Virginia Chief Diversity Officer Martin D. Brown criticized notions of diversity, equity, and inclusion (DEI) during a speech at Virginia Military Institute (VMI) Apr. 21, The Washington Post reported.
“Let’s take a moment right now to kill that cow. DEI is dead,” said Brown, a Black Republican who was appointed to his role by Gov. Glenn Youngkin (R) in November. “We’re not going to bring that cow up anymore. It’s dead. It was mandated by the General Assembly, but this governor has a different philosophy of civil discourse, civility, treating — living the golden rule, right?”
Brown made his comments at a mandatory annual “inclusive excellence” training for faculty and staff at VMI, a school with its own issues of racism, sexism, and sexual assault.
“Other colleges have had DEI embedded at their schools for a long time, but at VMI, it’s new and not fully supported by alumni and staff,” said one professor, who spoke on the condition of anonymity for fear of retaliation. “It’s a place where you can stomp it out. Multiple people I spoke with afterwards were outraged. They were concerned about our students, our minority groups. How is this going to impact them? They’re already struggling even with the current diversity push.”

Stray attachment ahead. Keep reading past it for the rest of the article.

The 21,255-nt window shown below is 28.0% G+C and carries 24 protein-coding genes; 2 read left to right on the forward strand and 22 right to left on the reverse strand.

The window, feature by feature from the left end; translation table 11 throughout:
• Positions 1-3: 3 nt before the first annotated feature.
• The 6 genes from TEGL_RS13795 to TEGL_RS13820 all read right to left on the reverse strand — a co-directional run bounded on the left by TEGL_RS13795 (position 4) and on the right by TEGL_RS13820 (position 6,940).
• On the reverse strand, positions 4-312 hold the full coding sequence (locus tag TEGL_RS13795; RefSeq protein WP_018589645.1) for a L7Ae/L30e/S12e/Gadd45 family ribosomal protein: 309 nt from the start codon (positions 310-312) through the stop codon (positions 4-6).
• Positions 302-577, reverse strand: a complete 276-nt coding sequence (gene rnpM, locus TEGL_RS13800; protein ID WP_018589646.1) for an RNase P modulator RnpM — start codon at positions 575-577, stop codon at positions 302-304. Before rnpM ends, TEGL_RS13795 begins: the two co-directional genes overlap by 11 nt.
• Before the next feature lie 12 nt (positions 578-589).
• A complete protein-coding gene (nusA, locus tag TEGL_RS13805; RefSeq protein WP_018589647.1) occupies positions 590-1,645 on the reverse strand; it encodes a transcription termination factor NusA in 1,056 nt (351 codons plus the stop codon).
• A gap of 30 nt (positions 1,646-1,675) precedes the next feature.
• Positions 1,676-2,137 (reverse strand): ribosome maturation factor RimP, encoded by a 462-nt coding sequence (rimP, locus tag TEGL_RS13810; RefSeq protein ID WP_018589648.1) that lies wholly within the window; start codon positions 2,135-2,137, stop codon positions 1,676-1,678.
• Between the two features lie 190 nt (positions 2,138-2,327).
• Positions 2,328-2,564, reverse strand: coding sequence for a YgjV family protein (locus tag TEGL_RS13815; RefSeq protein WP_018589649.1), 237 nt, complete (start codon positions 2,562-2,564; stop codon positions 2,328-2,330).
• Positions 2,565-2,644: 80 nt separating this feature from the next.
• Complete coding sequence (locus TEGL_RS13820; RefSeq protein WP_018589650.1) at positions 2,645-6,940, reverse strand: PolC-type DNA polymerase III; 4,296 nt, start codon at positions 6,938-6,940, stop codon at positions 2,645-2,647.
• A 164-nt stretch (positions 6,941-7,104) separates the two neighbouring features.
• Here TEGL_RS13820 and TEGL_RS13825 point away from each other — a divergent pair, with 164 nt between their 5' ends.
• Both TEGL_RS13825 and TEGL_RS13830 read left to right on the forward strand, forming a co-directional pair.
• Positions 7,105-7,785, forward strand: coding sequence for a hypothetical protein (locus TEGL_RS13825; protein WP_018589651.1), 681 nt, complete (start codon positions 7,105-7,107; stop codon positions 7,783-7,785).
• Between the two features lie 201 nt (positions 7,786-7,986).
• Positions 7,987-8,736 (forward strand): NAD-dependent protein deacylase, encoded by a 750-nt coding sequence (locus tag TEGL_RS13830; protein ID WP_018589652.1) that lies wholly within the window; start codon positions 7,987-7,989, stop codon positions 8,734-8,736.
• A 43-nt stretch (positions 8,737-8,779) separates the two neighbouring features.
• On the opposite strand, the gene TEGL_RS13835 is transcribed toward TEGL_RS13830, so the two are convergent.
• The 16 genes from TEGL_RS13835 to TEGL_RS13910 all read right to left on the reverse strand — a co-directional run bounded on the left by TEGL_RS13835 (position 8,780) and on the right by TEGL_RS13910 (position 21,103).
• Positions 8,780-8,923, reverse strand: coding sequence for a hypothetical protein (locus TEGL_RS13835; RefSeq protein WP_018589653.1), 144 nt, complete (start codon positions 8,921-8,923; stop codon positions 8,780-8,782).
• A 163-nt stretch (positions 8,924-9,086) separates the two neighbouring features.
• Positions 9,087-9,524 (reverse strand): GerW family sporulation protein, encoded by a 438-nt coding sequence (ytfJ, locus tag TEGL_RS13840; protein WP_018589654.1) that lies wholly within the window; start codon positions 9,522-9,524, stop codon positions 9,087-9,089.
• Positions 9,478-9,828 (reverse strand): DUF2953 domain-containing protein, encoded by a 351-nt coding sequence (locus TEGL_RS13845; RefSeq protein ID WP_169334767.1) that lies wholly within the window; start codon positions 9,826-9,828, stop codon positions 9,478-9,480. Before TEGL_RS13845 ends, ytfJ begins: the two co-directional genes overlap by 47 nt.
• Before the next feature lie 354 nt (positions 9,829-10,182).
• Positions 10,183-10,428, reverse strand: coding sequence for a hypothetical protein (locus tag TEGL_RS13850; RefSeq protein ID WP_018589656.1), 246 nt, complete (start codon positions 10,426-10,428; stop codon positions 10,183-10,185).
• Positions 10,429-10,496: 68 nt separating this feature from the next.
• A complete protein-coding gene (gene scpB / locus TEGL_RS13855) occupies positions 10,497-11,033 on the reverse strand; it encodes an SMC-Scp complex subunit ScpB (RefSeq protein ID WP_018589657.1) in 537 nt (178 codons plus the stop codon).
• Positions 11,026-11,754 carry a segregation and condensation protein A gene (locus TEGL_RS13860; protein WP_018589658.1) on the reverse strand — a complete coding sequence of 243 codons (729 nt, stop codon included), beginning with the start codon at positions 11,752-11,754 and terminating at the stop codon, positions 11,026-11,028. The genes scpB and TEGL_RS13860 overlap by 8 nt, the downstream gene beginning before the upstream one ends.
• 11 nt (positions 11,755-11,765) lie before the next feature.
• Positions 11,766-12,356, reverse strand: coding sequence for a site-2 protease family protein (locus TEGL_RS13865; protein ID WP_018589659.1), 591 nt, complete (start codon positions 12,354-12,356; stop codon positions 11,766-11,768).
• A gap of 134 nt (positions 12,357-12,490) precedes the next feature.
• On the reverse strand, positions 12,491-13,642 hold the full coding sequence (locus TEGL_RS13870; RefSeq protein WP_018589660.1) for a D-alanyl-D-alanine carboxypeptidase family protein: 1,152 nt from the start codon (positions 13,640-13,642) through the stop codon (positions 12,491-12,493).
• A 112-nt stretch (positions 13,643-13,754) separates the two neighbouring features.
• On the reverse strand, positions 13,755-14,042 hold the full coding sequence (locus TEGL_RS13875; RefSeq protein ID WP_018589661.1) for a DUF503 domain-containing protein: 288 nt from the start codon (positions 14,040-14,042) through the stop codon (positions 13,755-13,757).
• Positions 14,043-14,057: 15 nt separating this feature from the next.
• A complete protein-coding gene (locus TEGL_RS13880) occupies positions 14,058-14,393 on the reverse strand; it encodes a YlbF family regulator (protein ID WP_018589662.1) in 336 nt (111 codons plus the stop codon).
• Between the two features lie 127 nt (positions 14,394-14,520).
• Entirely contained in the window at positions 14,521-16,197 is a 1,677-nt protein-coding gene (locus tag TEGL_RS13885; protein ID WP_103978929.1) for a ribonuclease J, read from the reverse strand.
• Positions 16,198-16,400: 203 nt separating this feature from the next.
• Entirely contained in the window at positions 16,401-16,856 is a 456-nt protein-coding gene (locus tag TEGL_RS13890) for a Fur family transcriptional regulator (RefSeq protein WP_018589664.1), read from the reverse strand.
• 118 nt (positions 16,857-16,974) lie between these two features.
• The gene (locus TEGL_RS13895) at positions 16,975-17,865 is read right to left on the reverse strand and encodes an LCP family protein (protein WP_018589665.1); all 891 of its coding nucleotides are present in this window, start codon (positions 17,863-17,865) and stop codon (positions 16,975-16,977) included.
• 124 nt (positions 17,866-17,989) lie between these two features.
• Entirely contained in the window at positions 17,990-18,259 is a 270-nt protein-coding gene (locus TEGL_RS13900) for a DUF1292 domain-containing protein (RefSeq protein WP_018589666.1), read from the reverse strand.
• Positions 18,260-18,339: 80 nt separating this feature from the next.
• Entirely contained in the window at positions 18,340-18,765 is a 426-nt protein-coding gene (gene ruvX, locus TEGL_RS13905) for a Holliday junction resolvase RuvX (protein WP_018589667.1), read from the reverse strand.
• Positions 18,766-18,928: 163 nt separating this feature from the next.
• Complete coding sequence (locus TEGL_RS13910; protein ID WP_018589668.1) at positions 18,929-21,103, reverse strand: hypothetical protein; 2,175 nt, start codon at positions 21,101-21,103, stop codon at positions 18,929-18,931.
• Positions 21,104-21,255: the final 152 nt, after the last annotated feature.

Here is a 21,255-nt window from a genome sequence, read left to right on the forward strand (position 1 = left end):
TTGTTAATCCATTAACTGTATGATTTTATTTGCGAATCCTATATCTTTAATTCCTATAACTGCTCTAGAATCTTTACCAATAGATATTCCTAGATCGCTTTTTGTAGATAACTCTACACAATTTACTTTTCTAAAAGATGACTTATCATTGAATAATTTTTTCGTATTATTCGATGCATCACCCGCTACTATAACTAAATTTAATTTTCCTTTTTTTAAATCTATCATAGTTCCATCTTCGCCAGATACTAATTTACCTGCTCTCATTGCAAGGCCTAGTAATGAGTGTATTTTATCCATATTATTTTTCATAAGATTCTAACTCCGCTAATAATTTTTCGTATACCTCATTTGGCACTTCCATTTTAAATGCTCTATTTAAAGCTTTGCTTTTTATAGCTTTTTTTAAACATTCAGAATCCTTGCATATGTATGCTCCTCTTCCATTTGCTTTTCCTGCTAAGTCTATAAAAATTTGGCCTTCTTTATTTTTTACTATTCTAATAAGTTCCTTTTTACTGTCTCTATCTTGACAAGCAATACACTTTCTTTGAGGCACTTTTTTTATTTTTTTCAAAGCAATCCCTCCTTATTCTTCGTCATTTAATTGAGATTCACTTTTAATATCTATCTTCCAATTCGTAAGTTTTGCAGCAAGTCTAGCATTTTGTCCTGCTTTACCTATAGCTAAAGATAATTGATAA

In recent years, VMI, which has received scrutiny for alleged structural racism, appointed its first Black superintendent, retired Army Maj. General Cedric T. Wins, and created a DEI office. However, the school recently changed the title of its DEI office to diversity, opportunity, and inclusion (DOI) to reflect the title of Brown’s office, a move that also came after backlash by some of the VMI’s mostly White, older alumni, who have spent months attacking DEI as anti-White.
“It’s proven that institutions achieve more with a more diverse and inclusive workforce,” a statement from Brown read. “However, equity has become a tradeoff for excellence. Our aim is to expand opportunities but not guarantee equal results.”
Brown also said U.S. race relations have dramatically improved over several decades.
“Because they’re better, we can’t ascribe perpetual victimization or even motives because they’re different,” Brown said. “Acknowledging those truths frees us up to deal with the issues, the real issues, of today.”
Some thought Brown’s remarks came off as propaganda, one faculty member said. But many fear backlash from the Youngkin administration.
“There is this worry we have a responsibility to do something about the message that was delivered and the harm that was done, but we have to balance that against whether that will backfire. Was he there to deliberately to draw us out as ‘liberal faculty’?” the professor said. “But it’s not about ‘liberal’ or ‘conservative.’ Faculty have a job. It’s our vocation to teach our students to have difficult conversations with different people. We’re a place of higher education and that’s what we have to be doing. We were there to be trained to do our jobs better — but instead we were told, ‘DEI is dead.’ ”